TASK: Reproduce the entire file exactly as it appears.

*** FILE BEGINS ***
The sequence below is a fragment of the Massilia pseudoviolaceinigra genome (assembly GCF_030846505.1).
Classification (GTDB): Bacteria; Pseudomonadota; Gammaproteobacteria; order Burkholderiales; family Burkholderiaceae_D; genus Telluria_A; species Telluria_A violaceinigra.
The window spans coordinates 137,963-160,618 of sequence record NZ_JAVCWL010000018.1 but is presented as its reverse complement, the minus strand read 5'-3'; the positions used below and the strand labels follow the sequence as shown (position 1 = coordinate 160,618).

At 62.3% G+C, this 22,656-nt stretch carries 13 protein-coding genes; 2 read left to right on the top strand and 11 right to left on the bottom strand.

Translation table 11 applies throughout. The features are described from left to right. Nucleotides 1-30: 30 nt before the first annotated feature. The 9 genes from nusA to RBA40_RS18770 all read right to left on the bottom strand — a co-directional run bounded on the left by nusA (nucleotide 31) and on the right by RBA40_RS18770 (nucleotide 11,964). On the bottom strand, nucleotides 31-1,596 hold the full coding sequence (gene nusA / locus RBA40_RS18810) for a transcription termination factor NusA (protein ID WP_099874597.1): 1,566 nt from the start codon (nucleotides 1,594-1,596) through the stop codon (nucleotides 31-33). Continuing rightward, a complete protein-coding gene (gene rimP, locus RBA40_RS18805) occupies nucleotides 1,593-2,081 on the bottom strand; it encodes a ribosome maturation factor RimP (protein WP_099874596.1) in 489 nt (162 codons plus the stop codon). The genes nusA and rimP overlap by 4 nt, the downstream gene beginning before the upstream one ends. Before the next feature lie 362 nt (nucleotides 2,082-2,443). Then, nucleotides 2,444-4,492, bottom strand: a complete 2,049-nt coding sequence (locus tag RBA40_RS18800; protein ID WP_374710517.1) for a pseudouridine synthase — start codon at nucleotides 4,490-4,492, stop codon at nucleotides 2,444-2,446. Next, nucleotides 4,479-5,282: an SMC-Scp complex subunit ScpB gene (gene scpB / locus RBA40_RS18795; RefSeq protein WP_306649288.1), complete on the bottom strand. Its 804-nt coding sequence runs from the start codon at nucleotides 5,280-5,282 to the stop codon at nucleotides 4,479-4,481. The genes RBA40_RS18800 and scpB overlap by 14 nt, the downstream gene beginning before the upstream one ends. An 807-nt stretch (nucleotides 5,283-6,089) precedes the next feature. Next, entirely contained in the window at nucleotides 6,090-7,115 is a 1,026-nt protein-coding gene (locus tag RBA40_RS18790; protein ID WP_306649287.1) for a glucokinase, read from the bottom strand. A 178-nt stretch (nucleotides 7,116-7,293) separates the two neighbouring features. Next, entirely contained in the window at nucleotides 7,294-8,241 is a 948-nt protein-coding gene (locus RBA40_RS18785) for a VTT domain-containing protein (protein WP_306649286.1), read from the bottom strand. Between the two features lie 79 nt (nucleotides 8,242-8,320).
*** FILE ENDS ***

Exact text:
The sequence below is a fragment of the Massilia pseudoviolaceinigra genome (assembly GCF_030846505.1).
Classification (GTDB): Bacteria; Pseudomonadota; Gammaproteobacteria; order Burkholderiales; family Burkholderiaceae_D; genus Telluria_A; species Telluria_A violaceinigra.
The window spans coordinates 137,963-160,618 of sequence record NZ_JAVCWL010000018.1 but is presented as its reverse complement, the minus strand read 5'-3'; the positions used below and the strand labels follow the sequence as shown (position 1 = coordinate 160,618).

At 62.3% G+C, this 22,656-nt stretch carries 13 protein-coding genes; 2 read left to right on the top strand and 11 right to left on the bottom strand.

Translation table 11 applies throughout. The features are described from left to right. Nucleotides 1-30: 30 nt before the first annotated feature. The 9 genes from nusA to RBA40_RS18770 all read right to left on the bottom strand — a co-directional run bounded on the left by nusA (nucleotide 31) and on the right by RBA40_RS18770 (nucleotide 11,964). On the bottom strand, nucleotides 31-1,596 hold the full coding sequence (gene nusA / locus RBA40_RS18810) for a transcription termination factor NusA (protein ID WP_099874597.1): 1,566 nt from the start codon (nucleotides 1,594-1,596) through the stop codon (nucleotides 31-33). Continuing rightward, a complete protein-coding gene (gene rimP, locus RBA40_RS18805) occupies nucleotides 1,593-2,081 on the bottom strand; it encodes a ribosome maturation factor RimP (protein WP_099874596.1) in 489 nt (162 codons plus the stop codon). The genes nusA and rimP overlap by 4 nt, the downstream gene beginning before the upstream one ends. Before the next feature lie 362 nt (nucleotides 2,082-2,443). Then, nucleotides 2,444-4,492, bottom strand: a complete 2,049-nt coding sequence (locus tag RBA40_RS18800; protein ID WP_374710517.1) for a pseudouridine synthase — start codon at nucleotides 4,490-4,492, stop codon at nucleotides 2,444-2,446. Next, nucleotides 4,479-5,282: an SMC-Scp complex subunit ScpB gene (gene scpB / locus RBA40_RS18795; RefSeq protein WP_306649288.1), complete on the bottom strand. Its 804-nt coding sequence runs from the start codon at nucleotides 5,280-5,282 to the stop codon at nucleotides 4,479-4,481. The genes RBA40_RS18800 and scpB overlap by 14 nt, the downstream gene beginning before the upstream one ends. An 807-nt stretch (nucleotides 5,283-6,089) precedes the next feature. Next, entirely contained in the window at nucleotides 6,090-7,115 is a 1,026-nt protein-coding gene (locus tag RBA40_RS18790; protein ID WP_306649287.1) for a glucokinase, read from the bottom strand. A 178-nt stretch (nucleotides 7,116-7,293) separates the two neighbouring features. Next, entirely contained in the window at nucleotides 7,294-8,241 is a 948-nt protein-coding gene (locus RBA40_RS18785) for a VTT domain-containing protein (protein WP_306649286.1), read from the bottom strand. Between the two features lie 79 nt (nucleotides 8,242-8,320).